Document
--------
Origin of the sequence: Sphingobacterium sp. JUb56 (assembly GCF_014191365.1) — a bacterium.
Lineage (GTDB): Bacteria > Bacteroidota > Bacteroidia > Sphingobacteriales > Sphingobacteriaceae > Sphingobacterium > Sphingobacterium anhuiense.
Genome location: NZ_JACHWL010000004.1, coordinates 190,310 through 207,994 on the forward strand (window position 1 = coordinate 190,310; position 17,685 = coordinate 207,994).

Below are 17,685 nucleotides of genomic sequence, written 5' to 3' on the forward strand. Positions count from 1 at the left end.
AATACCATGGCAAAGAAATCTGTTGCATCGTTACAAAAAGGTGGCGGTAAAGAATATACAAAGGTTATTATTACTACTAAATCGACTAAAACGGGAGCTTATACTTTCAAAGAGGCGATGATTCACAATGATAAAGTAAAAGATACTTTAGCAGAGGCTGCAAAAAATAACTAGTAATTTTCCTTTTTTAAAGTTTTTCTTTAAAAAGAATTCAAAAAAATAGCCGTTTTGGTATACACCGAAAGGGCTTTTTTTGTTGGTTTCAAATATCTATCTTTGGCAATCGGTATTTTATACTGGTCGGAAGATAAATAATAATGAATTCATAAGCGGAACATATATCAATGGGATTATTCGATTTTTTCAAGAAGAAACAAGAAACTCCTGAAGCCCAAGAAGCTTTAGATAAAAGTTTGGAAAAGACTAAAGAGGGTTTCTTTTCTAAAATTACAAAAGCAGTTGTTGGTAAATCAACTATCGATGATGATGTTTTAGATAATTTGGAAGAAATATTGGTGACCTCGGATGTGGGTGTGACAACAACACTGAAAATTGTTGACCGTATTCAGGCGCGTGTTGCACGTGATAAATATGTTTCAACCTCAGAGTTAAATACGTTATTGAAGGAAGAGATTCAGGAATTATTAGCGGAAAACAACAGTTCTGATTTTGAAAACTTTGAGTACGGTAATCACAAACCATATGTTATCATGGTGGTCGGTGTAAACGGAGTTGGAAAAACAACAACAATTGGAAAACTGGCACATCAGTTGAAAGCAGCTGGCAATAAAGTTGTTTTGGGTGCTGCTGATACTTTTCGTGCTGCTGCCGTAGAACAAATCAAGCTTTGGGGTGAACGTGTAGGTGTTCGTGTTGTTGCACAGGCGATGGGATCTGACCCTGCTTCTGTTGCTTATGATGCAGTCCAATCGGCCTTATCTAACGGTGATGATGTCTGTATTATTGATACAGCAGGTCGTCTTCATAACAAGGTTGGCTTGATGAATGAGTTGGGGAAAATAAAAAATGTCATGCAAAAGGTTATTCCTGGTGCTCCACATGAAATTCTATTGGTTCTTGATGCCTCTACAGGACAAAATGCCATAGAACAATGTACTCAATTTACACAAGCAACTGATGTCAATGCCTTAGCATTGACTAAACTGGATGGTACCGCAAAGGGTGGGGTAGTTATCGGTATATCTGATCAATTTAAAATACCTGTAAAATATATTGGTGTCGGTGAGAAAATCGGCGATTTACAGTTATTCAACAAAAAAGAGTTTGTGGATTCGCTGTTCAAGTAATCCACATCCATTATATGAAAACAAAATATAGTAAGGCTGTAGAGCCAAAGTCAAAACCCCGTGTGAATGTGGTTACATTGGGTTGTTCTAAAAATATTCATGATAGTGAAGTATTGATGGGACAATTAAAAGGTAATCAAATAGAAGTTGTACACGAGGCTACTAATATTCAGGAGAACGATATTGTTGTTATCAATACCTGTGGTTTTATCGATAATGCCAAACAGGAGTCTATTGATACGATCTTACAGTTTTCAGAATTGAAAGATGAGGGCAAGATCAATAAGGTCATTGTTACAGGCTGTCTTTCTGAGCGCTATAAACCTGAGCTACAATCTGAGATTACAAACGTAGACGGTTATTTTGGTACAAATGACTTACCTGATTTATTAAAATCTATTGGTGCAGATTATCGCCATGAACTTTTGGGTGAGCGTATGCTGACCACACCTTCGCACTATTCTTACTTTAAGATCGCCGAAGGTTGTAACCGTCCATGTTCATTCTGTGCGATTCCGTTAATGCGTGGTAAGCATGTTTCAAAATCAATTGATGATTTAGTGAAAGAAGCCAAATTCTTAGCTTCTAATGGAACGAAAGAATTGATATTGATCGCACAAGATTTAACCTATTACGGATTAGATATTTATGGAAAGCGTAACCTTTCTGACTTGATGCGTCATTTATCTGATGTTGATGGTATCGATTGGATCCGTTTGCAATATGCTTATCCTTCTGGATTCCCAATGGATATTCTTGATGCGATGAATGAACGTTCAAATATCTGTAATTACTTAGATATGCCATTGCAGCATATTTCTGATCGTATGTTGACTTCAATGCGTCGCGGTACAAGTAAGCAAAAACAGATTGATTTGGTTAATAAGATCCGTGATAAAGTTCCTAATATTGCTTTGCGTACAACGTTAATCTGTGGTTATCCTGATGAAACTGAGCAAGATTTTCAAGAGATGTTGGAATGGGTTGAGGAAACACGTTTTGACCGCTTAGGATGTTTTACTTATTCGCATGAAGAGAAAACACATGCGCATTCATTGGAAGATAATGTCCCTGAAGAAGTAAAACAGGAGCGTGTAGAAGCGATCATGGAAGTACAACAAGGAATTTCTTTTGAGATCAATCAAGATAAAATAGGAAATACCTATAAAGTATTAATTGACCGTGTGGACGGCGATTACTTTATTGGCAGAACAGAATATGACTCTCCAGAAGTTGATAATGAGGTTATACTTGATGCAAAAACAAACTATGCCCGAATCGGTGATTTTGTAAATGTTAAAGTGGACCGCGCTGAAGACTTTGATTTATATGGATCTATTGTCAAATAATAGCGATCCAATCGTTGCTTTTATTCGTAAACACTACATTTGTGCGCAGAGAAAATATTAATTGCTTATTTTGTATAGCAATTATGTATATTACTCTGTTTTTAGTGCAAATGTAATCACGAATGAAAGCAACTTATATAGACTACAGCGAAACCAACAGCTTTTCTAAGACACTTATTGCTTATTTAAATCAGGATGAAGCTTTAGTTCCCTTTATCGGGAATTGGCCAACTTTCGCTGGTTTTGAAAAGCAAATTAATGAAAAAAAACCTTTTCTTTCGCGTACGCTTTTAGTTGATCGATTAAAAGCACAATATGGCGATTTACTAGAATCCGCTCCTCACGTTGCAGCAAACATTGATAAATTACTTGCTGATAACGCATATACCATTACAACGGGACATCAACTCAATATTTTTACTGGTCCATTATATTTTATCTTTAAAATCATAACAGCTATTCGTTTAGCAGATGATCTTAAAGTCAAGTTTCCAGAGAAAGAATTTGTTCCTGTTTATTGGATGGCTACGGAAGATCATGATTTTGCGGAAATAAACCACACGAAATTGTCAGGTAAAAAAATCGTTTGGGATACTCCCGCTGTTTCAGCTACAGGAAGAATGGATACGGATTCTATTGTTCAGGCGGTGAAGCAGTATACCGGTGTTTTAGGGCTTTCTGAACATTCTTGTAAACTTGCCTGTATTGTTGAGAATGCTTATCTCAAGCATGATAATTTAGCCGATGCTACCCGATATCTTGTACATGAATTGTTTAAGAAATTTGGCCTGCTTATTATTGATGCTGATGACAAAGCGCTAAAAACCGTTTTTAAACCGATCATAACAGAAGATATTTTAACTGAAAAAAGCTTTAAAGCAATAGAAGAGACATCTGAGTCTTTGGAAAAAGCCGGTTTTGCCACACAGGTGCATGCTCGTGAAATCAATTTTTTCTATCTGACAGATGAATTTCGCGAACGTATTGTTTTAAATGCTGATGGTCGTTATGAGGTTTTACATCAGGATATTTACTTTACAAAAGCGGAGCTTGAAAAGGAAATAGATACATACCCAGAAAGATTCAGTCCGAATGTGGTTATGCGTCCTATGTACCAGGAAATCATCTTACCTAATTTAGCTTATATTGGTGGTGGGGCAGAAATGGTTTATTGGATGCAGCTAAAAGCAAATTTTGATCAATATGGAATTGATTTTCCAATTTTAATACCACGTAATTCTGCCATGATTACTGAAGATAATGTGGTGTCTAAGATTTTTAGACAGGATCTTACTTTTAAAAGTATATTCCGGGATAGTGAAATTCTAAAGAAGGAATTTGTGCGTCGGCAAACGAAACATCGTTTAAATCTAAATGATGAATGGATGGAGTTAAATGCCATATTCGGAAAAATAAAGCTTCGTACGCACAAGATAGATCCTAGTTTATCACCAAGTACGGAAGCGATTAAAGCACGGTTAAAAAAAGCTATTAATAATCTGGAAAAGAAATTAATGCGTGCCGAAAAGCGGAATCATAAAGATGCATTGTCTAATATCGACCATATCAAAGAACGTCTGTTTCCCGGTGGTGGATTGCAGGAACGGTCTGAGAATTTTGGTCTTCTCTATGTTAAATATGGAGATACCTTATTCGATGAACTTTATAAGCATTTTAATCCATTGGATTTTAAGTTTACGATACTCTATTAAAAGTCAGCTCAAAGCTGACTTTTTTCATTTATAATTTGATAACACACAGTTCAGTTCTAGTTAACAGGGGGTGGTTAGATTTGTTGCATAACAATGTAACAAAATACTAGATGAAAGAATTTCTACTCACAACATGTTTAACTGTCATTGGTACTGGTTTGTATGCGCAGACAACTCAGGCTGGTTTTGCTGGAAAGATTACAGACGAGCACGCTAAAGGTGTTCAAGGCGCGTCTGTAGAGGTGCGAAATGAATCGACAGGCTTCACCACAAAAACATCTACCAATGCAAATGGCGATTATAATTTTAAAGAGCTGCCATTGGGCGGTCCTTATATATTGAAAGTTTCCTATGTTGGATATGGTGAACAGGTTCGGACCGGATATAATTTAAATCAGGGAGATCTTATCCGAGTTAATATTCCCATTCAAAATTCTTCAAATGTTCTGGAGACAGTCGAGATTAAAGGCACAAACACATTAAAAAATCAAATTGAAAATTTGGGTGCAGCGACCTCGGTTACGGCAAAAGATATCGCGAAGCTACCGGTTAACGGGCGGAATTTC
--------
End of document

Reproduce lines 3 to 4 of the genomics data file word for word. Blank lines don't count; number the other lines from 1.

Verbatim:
Genome location: NZ_JACHWL010000004.1, coordinates 190,310 through 207,994 on the forward strand (window position 1 = coordinate 190,310; position 17,685 = coordinate 207,994).

Below are 17,685 nucleotides of genomic sequence, written 5' to 3' on the forward strand. Positions count from 1 at the left end.